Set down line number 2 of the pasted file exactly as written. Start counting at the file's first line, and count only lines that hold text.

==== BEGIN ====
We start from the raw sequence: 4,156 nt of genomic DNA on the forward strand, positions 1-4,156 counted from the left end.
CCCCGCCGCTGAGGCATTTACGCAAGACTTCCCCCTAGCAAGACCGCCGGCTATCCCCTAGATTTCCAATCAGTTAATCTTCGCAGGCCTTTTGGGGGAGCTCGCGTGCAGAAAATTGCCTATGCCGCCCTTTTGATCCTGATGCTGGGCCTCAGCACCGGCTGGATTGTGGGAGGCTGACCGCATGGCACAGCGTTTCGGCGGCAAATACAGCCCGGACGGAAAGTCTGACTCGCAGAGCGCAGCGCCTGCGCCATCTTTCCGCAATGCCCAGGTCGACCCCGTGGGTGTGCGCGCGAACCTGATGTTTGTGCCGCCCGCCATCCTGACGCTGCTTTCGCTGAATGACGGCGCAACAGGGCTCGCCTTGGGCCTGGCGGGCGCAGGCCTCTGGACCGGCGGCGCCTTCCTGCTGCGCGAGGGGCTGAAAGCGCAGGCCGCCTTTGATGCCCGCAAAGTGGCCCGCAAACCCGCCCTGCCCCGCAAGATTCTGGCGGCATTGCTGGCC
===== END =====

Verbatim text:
CCCCGCCGCTGAGGCATTTACGCAAGACTTCCCCCTAGCAAGACCGCCGGCTATCCCCTAGATTTCCAATCAGTTAATCTTCGCAGGCCTTTTGGGGGAGCTCGCGTGCAGAAAATTGCCTATGCCGCCCTTTTGATCCTGATGCTGGGCCTCAGCACCGGCTGGATTGTGGGAGGCTGACCGCATGGCACAGCGTTTCGGCGGCAAATACAGCCCGGACGGAAAGTCTGACTCGCAGAGCGCAGCGCCTGCGCCATCTTTCCGCAATGCCCAGGTCGACCCCGTGGGTGTGCGCGCGAACCTGATGTTTGTGCCGCCCGCCATCCTGACGCTGCTTTCGCTGAATGACGGCGCAACAGGGCTCGCCTTGGGCCTGGCGGGCGCAGGCCTCTGGACCGGCGGCGCCTTCCTGCTGCGCGAGGGGCTGAAAGCGCAGGCCGCCTTTGATGCCCGCAAAGTGGCCCGCAAACCCGCCCTGCCCCGCAAGATTCTGGCGGCATTGCTGGCC